We repair and warranty all major AC and DC Motor Speed Controllers, feel free to call now at 1-877-625-2402 for a free quote or fill out the Digital AC or DC Drive Quote Request Form. For those of you looking to repair the drive yourselves, our procedure for professional repair is listed below.
The industrial electronics repair industry is one that should be taken with extreme caution. For those who do not have the required training or experience to work with electrical equipment, it is strongly recommended you consult an expert in the field when repairing equipment such as AC Motor Speed Controllers.
Many AC Motor Speed Controllers have an internal DC bus that retains a charge after power has been cut to the drive, as a result, just because line power is cut off from the equipment, it does not necessarily mean it is safe to work with. You must always take extra precautions to ensure proper safety measures are taken and injury or even death do not occur.
Precision Electric has spent years working with electrical components and AC Motor Speed Controllers as well as standard DC and Servo Motor Speed Controllers. The troubleshooting techniques for each brand of drive can be unique, but the overall structure of troubleshooting always remains the same. The ultimate goal when repairing an AC Motor Speed Controller is to diagnose, repair and re-commission the unit as quickly as possible, so there are some steps that should be taken before anydis assemblyeven takes place.
Here are all of the steps illustrating how Precision Electric repairs AC motor speed controllers professionally and quickly:
Step 1: Take Notes
This is often a subject that is passed by many individuals who are attempting to repair industrial equipment. When a unit first hits our bench we make note of many important aspects of the equipment including, but not limited too:
- Serial Number
- Reason for Service
- Urgency (Rush Overtime or Standard)
- Visual Inspection of External Device
Step 2: Conduct Diode and IGBT Tests
There are a number of methods to test the input and output power section of a drive, and this step is essential prior to applying power to the unit. If for any reason there is a short on the input side or output side of the drive, further damage can be caused to the unit if power is applied to it.
For this reason, we use a meter to properly test the input and output power sections of the drive prior to applying any power to the actual unit. If a short is found, quite often the unit can be disassembled and the cause of the short can be diagnosed and quoted for repair. If the repair is too costly, then a replacement is recommended.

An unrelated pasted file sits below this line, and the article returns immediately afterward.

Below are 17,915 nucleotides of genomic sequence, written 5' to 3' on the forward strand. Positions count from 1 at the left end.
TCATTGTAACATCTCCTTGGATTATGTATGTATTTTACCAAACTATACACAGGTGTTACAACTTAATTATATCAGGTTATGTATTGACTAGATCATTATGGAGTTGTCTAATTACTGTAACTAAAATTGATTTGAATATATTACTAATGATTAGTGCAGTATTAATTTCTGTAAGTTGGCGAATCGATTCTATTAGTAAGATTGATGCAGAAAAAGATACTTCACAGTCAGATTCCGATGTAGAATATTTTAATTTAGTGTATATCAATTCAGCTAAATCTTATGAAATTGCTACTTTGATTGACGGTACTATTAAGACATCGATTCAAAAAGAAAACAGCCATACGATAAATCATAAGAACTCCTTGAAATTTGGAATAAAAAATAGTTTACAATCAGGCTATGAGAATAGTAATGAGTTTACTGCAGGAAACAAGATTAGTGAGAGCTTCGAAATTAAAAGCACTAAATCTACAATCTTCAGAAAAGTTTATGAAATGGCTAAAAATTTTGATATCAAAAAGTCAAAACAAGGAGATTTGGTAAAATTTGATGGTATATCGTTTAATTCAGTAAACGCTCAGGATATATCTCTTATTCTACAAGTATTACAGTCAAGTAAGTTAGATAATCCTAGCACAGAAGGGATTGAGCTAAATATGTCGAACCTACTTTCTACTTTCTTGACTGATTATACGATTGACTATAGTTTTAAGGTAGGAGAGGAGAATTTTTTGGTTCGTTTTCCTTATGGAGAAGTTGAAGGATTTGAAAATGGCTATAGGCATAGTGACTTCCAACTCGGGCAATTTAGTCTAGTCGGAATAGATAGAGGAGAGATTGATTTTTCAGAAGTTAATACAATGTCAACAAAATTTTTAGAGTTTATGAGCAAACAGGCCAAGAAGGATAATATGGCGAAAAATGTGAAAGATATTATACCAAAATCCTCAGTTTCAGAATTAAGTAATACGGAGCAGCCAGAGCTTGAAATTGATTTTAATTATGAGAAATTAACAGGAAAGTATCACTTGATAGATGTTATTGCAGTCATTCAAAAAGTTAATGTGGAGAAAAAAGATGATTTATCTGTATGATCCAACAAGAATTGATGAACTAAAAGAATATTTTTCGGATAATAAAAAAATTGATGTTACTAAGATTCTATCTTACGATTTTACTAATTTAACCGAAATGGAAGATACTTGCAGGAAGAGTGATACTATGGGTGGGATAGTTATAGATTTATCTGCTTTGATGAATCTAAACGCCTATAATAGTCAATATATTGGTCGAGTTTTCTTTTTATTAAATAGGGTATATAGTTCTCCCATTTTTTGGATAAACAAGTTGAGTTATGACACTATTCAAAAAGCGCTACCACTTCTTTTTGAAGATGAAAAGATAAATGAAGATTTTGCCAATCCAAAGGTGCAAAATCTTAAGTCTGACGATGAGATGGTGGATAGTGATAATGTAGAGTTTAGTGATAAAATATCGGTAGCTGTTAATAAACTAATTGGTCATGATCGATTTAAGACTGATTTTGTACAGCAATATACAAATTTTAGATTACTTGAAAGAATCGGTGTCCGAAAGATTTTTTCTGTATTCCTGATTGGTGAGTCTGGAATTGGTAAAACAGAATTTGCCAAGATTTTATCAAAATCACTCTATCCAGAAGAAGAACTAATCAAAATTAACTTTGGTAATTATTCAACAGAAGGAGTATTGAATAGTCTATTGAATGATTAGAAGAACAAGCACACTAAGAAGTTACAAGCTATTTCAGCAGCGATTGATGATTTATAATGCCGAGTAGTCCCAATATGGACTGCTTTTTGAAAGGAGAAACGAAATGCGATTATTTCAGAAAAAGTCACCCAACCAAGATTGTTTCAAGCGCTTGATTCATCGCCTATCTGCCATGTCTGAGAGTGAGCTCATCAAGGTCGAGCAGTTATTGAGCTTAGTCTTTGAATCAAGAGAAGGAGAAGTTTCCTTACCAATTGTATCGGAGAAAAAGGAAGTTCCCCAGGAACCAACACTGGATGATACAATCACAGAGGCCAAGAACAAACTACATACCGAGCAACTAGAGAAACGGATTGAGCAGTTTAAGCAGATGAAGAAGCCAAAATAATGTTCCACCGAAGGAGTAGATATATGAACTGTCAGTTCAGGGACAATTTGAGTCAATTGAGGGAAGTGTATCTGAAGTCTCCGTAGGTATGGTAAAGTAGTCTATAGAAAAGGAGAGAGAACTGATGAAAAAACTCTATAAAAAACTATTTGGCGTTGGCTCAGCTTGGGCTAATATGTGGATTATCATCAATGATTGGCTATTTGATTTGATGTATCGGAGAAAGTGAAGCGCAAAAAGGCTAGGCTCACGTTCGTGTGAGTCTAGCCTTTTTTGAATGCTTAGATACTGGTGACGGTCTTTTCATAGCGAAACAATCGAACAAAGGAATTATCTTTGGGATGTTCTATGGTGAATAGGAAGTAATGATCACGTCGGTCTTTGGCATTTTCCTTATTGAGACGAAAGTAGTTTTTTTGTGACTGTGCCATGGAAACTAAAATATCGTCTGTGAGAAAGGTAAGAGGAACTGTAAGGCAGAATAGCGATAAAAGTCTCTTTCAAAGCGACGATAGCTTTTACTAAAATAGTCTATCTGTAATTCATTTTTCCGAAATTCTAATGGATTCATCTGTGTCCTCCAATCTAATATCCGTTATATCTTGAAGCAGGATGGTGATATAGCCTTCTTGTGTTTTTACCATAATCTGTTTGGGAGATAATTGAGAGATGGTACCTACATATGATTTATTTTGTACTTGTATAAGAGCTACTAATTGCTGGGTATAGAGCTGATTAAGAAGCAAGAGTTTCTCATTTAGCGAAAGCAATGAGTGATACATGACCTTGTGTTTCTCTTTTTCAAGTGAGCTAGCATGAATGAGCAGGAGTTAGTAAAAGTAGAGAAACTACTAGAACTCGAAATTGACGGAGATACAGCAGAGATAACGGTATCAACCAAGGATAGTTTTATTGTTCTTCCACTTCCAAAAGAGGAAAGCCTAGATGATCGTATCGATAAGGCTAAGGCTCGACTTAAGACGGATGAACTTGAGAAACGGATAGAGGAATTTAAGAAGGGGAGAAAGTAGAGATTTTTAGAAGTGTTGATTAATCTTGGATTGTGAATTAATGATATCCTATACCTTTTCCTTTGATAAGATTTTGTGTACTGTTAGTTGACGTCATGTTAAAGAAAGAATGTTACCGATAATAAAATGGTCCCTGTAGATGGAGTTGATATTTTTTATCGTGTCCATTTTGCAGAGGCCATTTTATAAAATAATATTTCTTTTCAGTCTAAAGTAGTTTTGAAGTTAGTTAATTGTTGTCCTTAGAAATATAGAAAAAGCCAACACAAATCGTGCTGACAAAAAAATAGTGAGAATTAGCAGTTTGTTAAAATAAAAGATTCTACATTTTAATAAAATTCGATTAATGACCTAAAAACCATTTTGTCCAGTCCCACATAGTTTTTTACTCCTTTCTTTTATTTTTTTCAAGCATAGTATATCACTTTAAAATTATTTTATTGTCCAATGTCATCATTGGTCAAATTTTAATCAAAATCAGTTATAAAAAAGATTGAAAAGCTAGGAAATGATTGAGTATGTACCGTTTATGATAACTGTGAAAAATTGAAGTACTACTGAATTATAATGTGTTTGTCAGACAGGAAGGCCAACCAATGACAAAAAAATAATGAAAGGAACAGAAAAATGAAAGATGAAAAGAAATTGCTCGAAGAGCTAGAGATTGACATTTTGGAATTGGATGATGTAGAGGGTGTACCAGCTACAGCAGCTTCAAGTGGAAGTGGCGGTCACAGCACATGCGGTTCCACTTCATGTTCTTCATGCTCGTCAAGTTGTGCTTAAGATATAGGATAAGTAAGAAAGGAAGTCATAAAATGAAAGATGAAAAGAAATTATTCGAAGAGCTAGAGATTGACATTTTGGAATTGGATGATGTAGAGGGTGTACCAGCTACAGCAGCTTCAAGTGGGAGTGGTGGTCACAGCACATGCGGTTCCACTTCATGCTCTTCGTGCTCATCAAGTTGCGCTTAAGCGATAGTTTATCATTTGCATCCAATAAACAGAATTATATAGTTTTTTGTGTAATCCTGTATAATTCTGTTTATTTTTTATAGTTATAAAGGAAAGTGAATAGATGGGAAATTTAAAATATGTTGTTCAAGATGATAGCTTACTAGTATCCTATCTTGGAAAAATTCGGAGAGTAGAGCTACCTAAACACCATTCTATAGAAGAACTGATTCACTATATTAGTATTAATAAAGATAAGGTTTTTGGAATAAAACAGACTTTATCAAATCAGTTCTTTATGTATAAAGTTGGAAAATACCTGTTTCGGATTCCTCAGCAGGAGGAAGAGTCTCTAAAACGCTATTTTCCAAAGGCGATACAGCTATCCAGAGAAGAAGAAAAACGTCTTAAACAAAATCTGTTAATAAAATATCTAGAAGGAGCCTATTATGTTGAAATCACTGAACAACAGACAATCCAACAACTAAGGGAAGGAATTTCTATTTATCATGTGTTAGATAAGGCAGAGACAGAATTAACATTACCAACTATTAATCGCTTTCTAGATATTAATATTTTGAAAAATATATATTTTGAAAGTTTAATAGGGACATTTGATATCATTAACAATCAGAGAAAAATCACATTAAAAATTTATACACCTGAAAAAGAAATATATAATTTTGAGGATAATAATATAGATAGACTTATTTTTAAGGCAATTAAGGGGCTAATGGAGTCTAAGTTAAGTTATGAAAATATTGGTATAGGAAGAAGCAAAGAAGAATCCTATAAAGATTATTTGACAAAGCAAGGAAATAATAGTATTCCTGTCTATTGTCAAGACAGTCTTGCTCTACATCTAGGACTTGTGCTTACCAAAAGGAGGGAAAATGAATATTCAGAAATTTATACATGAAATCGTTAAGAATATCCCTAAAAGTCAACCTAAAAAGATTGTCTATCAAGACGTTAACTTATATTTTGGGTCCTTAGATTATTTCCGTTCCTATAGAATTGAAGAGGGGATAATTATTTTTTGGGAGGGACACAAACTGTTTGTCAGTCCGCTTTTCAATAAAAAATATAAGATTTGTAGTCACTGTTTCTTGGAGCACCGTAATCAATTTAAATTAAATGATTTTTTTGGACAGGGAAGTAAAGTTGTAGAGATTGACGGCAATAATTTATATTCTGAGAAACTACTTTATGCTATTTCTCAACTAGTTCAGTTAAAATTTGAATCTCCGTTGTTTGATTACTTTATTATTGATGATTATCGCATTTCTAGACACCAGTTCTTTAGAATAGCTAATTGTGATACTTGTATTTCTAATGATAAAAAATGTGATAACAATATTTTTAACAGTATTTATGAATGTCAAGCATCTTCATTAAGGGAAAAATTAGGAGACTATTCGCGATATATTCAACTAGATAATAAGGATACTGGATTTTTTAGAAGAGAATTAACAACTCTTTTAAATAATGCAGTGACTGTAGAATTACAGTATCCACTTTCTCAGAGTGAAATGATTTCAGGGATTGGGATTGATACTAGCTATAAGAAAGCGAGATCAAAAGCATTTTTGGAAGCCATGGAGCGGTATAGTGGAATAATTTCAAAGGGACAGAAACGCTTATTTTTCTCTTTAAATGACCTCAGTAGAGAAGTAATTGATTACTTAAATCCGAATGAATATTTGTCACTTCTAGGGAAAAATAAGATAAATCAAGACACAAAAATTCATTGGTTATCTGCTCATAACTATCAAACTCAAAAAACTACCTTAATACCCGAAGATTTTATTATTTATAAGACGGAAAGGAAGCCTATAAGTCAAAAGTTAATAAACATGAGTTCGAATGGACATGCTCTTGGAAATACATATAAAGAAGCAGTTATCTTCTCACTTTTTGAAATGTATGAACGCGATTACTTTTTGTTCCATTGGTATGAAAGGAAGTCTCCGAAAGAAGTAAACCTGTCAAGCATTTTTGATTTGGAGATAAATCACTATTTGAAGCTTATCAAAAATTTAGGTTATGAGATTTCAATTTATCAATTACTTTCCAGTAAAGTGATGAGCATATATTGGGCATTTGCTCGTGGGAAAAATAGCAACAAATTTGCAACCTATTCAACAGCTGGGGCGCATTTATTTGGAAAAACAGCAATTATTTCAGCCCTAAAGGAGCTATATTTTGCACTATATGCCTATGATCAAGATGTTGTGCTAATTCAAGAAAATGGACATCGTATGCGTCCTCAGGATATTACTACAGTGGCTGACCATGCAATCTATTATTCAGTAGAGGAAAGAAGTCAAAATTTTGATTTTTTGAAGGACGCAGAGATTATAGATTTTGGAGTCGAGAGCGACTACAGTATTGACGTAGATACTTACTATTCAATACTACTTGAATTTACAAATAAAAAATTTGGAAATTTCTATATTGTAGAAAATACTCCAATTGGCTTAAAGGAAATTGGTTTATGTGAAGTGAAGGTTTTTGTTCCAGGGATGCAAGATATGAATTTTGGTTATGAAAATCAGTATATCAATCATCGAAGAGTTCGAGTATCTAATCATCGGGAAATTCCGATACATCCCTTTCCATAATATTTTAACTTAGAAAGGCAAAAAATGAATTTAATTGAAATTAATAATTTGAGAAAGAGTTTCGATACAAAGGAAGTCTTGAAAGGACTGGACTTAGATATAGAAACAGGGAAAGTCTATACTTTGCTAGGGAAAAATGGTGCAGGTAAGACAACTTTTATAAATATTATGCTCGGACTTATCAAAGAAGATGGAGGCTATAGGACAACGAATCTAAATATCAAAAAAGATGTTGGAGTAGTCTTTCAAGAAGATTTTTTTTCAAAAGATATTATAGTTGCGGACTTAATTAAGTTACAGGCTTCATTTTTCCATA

Step 3: Power The Unit
If the input and output power sections of the AC Motor Speed Controller test healthy, then now is the time to power the unit up to see what we get. It is at this point that all of the safety precautions must be taken to ensure death or injury do not occur. On our test bench, we prefer to slowly increase the voltage to the unit until the rated input voltage of the drive is achieved.
Depending on whether or not the drive gives us a display will determine what further action will be taken. If no display is available, dis assembly and diagnosis of the internal power supply of the control section of the drive is likely necessary to further evaluate cause of failure and establish a quotation.
Step 4: Run A Motor
If the previous three tests have passed, then it is time to run a basic jog function of the drive with a simple template program. Often when a drive comes into our facility, we make sure to backup whatever program is currently stored in the drive prior to inputting a template program and running a test procedure. This ensure we have a backup copy of the program.
The best method for backing up depends on the brand of drive, but after it has been backed up, we typically will either reset the AC motor speed controller to factory defaults through the keypad and recommission a basic start, stop and job application or closed loop if an encoder is involved. If the motor will not run, it will be necessary to check the output voltages and current rating going to the motor to see if the AC motor speed controller is “firing” properly to move the motor.
Step 5: Contact The Customer
Usually at this point we have established some failure in the unit, if for some reason there seems to be no issues at this point further communication with the customer is often necessary.
At this point we will gather application specific information from the customer to establish whether or not it may be some outside issue associated with the system including, but not limited to, PLC communications, faulty IO, bad wiring or even bad cabling. There is no single way to do this step, as it really depends on a wide variety of variables.
Step 6: Send a Tech
If the customer cannot establish failure on any other aspect of the machine and the drive appears to test fine, then it may be necessary to send a field service technician on site to establish cause of failure.
Our field service techs are trained to troubleshoot any issue ranging from standard AC Motor Speed Controllers to advanced robotics and PLCs. They are trained to establish cause of failure as quick as possible.
Precision Electric has used these techniques over the past 20 years to establish one of the best reputations for the industrial service industry. These methods for testing AC motor speed controllers have been well established and have resulted in the repair or replacement of thousands of industrial AC motor speed controllers.